nm= lmer(x~ exp(-0.0030179 * age)+(1|site)+(1|yearf),data=tree)
While I have not exhaustively studied the matter, the chronology of random effects do not appear to be materially impacted by slight changes in this coefficient.
I also did a model in which I included one more crossed factor distinguishing between subfossil/living – as well as for site.
nm1= lmer(x~ exp(-0.0030179 * age)+(1|site)+(1|sf)+ (1|yearf),data=tree)
I am more than a little troubled about introducing a random effect for a subfossil/living distinction without evidence of a physical difference, because the introduction of such a factor will necessarily transfer variance from the chronology to the factor and, in the process, compromise the chronology – an issue that I will discuss further below.
The next figure shows the RCS chronologies resulting from each of these three statistical models: top – nls; middle – lmer with a random effects for year and site; bottom – lmer with random effects for year, site and subfossil/living. In each of the above three cases, there is a pronounced MWP period, most pronounced in the nls case (see discussion in caption), but evident in all three. Each has a very different medieval-modern relationship as compared with the reported LW2005 chronology.
Figure 3. RCS chronology variations: top – nls fit; middle – lmer fit with random factors for year and site; bottom – lmer fit with random factors for year, site and living/subfossil. As we previously observed with the Polar Urals MXD chronologies, the lmer chronologies damp chronology values when measurements are sparse – observable here in the earliest values. When measurements are sparse, the lmer method keeps some of the variance with the residuals.
The LW2005 RCS Chronology
So how did Luckman and Wilson arrive at their RCS chronology without an MWP?
Rather than calculating a random effect for each site or crossed random effects for site and living/subfossil (as the two examples above), they divided the data into three somewhat idiosyncratic groups:
- living trees (combining Athabasca and Peyto);
- Icefields/Athabasca snags (subfossil); and,
- a combination of Peyto and Robson snags.
As an experiment, I calculated a chronology using lmer with crossed factors for (1) year, and (2) the three LW2005 groups. This did indeed yield a chronology that no longer had the high medieval values of the other RCS choices shown above.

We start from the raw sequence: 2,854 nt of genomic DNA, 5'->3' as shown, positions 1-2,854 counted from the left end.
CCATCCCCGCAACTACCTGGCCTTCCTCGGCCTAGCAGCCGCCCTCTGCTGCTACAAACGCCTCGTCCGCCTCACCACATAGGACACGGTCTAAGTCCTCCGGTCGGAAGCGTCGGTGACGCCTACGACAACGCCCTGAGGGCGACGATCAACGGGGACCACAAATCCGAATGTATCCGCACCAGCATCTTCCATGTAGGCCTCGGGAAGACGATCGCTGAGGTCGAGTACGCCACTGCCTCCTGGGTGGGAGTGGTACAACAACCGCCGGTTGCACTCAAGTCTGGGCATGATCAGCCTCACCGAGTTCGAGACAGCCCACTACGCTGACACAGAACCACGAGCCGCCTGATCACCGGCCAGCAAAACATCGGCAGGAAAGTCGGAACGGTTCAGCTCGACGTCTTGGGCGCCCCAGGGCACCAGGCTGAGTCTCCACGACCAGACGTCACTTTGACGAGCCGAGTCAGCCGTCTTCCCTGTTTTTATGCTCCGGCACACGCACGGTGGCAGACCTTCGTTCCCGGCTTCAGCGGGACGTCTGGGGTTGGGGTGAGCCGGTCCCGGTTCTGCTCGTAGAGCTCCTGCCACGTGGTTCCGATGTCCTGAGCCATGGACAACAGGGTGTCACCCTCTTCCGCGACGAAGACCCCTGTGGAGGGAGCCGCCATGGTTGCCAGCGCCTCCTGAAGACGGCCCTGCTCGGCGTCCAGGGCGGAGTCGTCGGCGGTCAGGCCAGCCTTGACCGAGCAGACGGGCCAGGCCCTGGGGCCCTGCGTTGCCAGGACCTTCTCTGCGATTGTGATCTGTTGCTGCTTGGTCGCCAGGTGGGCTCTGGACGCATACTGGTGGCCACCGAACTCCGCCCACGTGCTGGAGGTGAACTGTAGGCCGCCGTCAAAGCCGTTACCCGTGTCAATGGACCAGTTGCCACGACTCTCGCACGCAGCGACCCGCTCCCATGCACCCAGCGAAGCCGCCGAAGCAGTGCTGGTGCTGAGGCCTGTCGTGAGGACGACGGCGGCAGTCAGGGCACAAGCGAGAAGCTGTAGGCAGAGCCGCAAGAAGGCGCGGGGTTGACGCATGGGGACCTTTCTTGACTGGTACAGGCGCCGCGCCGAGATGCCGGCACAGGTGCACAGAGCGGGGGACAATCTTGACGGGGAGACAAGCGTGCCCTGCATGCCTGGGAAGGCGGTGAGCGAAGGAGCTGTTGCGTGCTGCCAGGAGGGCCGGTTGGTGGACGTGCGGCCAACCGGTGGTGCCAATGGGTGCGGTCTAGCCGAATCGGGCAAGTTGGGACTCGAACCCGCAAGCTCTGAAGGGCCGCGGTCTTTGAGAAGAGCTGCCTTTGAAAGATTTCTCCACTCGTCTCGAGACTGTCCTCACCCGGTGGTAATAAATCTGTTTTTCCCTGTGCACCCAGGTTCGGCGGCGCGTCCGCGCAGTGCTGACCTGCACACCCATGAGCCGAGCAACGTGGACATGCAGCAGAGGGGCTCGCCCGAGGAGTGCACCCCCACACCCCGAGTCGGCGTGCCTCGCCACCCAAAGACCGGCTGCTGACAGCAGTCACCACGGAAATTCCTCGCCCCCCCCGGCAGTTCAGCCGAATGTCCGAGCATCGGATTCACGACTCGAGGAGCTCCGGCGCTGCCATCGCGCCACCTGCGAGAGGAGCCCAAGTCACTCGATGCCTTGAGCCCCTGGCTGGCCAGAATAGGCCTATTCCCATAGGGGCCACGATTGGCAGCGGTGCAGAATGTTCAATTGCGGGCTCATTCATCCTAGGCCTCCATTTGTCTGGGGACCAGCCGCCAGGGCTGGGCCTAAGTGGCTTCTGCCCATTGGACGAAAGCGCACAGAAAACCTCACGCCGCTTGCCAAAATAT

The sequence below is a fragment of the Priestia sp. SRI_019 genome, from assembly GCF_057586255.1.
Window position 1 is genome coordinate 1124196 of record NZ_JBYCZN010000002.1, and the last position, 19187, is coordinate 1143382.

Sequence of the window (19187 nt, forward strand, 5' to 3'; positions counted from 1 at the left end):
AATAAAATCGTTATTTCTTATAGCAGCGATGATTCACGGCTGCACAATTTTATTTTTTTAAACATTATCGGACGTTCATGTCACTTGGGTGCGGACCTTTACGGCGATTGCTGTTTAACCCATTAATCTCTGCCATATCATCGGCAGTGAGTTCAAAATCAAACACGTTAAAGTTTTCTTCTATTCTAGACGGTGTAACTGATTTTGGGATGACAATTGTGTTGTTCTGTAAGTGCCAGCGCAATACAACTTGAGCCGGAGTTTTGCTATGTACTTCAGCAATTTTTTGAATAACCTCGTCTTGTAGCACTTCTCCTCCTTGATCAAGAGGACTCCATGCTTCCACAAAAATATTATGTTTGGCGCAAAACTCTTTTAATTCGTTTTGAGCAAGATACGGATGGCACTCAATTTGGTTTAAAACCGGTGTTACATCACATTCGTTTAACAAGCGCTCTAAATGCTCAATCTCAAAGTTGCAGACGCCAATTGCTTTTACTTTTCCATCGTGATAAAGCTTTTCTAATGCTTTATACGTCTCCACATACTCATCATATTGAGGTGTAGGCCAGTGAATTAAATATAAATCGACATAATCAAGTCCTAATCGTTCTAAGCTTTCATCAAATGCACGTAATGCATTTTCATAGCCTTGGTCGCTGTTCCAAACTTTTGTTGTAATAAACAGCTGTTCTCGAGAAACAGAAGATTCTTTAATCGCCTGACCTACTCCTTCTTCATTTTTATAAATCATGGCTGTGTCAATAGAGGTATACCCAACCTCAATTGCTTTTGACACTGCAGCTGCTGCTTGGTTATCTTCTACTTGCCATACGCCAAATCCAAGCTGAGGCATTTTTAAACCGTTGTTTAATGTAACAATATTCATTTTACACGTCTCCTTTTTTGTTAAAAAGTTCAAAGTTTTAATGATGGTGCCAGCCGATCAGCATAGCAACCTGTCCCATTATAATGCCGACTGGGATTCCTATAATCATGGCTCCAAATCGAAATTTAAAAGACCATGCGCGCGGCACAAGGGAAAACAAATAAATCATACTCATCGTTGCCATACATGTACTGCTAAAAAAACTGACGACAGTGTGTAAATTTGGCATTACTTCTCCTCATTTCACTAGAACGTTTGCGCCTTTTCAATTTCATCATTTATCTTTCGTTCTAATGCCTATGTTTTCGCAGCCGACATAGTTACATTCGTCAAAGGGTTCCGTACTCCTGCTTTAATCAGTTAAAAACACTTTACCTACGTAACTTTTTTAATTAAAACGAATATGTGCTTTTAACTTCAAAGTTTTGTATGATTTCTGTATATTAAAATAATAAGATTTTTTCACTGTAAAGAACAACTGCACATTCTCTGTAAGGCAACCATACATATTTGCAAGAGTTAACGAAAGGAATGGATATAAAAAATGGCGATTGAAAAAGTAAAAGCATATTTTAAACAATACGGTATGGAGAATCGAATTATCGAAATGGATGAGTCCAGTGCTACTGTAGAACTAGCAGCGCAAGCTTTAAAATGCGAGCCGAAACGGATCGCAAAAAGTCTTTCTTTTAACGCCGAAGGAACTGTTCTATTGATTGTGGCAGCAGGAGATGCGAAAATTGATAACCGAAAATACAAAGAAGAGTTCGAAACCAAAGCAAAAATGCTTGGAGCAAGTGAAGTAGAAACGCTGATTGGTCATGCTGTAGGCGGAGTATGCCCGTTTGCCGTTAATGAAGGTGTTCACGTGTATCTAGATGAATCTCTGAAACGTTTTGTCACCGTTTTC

Figure 3. Top – MXD RCS chronology from Luckman and Wilson 2005 Figure 2; bottom- lmer chronology of annual effects, using LW2005 grouping as a random effect. As in other examples, the lmer technique damps early values when measurements are sparse. The model used is:
nm3= lmer(x~ exp(-0.0030179 * age)+(1|alias)+ (1|yearf),data=tree).
However, there is a serious hidden cost to the grouping selected in LW2005.
In a grouped RCS calculation, each of the three groups is effectively centered at the same mean, even though their temporal coverage is entirely different. The average dates of the Peyto/Robson snags, Icefields snags and living trees are 1109, 1484 and 1855 respectively. The average date of the Peyto and Robson subfossil material is in the heart of the medieval period, while the average date of the living tree datasets is in the very cold 19th century. Nonetheless, the LW2005 grouping centers all three groups at the same level, as can be seen in the table below showing the average ring width for each group, together with the random effect of the above statistical model: after subtraction of the random effect for each group, the group values become virtually identical:
By choosing to separately standardize living and medieval data (Peyto/Robson subfossil), the possibility of drawing conclusions on medieval-modern data is rendered impossible, in effect defeating the purpose of the RCS calculation.